"So, wait - if we smash together two bona fide arcade classics (that are nonetheless typically considered casual games by the so-called hardcore set), GamesRadar will add the resulting concoction to its ‘real iPhone and iPod touch hardcore gaming list’? Fantastic!"
OK, so that’s not quite how it went, but when Self Aware Games combined Marble Madness and Crazy Taxi, adding a glob of mazey goodness, it created a tough, exciting, demanding game. Sure, it seems simple, picking up passengers on your marble-based taxi, tilting your device and dropping off the pixelated fares wherever they want to go, but when you’ve dozens to deal with in mere seconds, only the very best cabbies are going to get the all-important tip. (The tip being: get your customers where they want to go and in good time, or it’s game over, rubbish videogame-player.)
It’s not one of the best games on the App Store, but Dactyl’s probably the most relentless. The concept is insanely simple, even compared to some of the other straightforward games here: defuse bombs by tapping them. Not much thought is required - instead, the game’s like the world’s most frantic whack-a-mole, requiring lightning reactions and for you to hit the bombs roughly in sequence (for a short delay in tapping one brings the game to an end).
The wonderfully twisty Blue Defense - a sort of 'Space Invaders evolved' shooter - nearly made this list, until Taito came up with its own iPod revisit of the 1978 arcade classic. Rather than aping (the admittedly excellent) Space Invaders Extreme, Infinity Gene takes you on a de-facto evolutionary journey. As you play, the game shifts from Space Invaders to something like Galaxian, then slowly becomes a crazed vertical shooter, Rez-like pyrotechnics and thumping audio drawing you in.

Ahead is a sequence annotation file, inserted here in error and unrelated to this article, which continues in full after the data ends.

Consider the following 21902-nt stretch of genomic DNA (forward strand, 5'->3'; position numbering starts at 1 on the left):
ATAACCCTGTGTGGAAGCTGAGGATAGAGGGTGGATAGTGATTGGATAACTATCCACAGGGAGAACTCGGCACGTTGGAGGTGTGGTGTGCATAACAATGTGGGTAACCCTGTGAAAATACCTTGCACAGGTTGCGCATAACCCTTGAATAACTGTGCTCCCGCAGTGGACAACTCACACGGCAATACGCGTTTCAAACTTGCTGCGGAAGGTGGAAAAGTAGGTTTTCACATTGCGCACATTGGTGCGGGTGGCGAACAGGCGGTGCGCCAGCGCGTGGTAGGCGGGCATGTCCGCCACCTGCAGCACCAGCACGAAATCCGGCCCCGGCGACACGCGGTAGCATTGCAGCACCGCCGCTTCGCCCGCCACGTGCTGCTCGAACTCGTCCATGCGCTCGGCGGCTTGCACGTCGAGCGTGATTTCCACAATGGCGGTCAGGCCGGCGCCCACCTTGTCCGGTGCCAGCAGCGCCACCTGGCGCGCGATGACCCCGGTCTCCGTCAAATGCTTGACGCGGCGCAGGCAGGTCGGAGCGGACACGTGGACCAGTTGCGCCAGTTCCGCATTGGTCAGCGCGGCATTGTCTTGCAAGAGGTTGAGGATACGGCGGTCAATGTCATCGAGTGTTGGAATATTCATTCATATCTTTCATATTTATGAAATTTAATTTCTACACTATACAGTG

While the game’s a tad fragmented (the between-stage sections are almost like an abrupt and unwanted come-down), the chaining and time-attack nature of the stages ensures Infinity Gene its place in the ‘real hardcore hall of fame’ for iPod gaming, blowing away drab, grey first-person shooters, leaving them in its dust.
What’s that, you say? Why the hell have we included a game about annoyingly cute anthropomorphic cartoon airplanes with stupid smiling faces in a round-up of titles for hardcore gamers? ’Cause it’s about the gameplay, silly. Super Mario Brothers can be pretty hardcore and demanding when it comes to perfect gaming, but Mario’s still a cartoon shorty with a stupid moustache; and so it is with Airport Mania, which tasks you with basic micromanagement of a simplified airport.
The game doesn’t have the depth of what most gamers would consider ‘hardcore asset management’, but what it does have is speed. When your gates are all full, runways hidden by fog and a half-dozen planes are circling and snarling, the juggling you have to do requires quick thinking and expert planning—the hallmarks of a truly hardcore arcade experience.
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